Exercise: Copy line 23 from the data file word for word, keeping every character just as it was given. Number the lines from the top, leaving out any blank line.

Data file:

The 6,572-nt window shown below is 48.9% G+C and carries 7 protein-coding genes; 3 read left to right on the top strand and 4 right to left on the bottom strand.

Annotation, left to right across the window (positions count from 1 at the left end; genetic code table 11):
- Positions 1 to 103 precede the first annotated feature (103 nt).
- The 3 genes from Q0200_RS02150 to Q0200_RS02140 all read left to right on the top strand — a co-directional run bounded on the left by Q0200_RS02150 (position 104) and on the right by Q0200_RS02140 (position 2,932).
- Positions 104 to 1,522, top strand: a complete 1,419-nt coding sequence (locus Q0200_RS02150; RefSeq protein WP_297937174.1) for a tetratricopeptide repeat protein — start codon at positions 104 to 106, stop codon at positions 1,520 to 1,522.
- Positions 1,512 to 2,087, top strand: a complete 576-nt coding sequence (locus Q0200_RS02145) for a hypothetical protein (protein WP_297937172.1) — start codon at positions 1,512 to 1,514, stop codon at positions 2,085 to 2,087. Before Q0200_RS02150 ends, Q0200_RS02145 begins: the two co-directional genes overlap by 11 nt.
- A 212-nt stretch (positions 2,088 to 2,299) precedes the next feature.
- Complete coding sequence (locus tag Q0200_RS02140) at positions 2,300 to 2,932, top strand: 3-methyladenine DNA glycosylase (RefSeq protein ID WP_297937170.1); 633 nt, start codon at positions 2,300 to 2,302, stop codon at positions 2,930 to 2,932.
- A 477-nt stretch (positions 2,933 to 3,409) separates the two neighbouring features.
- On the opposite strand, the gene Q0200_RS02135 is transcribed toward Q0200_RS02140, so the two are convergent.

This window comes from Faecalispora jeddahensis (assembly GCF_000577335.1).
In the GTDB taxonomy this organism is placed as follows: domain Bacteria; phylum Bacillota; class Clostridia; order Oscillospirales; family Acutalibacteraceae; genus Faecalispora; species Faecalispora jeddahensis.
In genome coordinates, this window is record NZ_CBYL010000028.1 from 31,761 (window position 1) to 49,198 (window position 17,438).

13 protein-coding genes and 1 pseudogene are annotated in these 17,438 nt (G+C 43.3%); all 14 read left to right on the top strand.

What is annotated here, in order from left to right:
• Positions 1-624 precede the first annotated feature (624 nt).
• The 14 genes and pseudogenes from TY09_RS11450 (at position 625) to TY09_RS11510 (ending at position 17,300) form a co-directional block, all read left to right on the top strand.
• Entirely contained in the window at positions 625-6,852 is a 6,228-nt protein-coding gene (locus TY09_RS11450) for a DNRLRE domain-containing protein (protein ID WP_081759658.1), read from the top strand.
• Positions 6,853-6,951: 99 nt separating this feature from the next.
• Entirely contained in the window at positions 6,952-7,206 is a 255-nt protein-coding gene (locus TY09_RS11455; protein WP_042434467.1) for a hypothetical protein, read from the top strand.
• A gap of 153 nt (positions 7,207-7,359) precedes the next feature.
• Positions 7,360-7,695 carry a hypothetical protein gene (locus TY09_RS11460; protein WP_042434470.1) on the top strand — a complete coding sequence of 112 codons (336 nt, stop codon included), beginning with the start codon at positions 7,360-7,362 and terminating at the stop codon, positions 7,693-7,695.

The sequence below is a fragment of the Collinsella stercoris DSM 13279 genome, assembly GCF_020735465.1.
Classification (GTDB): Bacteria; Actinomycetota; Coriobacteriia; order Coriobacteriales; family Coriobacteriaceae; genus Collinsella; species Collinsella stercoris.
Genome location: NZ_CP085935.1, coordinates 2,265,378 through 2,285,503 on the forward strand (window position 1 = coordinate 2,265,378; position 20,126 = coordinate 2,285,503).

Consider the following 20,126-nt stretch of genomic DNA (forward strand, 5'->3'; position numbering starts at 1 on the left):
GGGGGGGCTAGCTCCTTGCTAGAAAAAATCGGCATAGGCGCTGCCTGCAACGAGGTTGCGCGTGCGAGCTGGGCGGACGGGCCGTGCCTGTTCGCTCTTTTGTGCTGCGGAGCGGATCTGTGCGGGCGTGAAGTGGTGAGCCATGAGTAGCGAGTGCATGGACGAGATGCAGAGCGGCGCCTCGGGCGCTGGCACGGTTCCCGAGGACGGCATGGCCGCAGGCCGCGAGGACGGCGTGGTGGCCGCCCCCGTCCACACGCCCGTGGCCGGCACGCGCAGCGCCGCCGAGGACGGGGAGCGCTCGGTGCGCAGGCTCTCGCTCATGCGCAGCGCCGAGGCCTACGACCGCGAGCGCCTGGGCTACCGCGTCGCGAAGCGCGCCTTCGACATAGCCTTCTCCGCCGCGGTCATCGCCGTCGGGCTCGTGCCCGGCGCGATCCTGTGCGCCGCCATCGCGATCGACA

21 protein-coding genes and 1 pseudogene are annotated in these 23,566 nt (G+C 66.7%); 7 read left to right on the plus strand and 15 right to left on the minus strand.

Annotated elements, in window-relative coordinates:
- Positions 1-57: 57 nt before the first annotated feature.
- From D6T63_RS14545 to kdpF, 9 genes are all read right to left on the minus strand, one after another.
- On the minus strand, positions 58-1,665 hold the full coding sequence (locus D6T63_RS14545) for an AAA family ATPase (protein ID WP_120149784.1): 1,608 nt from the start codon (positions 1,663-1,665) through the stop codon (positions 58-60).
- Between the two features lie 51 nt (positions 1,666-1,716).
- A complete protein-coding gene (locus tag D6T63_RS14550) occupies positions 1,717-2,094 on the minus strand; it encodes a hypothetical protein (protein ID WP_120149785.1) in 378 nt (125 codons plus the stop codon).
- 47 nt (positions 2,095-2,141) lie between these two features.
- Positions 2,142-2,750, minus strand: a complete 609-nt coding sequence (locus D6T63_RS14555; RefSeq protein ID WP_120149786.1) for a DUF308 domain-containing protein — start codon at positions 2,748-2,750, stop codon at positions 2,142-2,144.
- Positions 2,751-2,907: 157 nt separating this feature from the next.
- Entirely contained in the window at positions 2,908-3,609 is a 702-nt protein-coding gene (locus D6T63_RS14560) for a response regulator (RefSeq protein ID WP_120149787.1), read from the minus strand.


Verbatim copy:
The sequence below is a fragment of the Collinsella stercoris DSM 13279 genome, assembly GCF_020735465.1.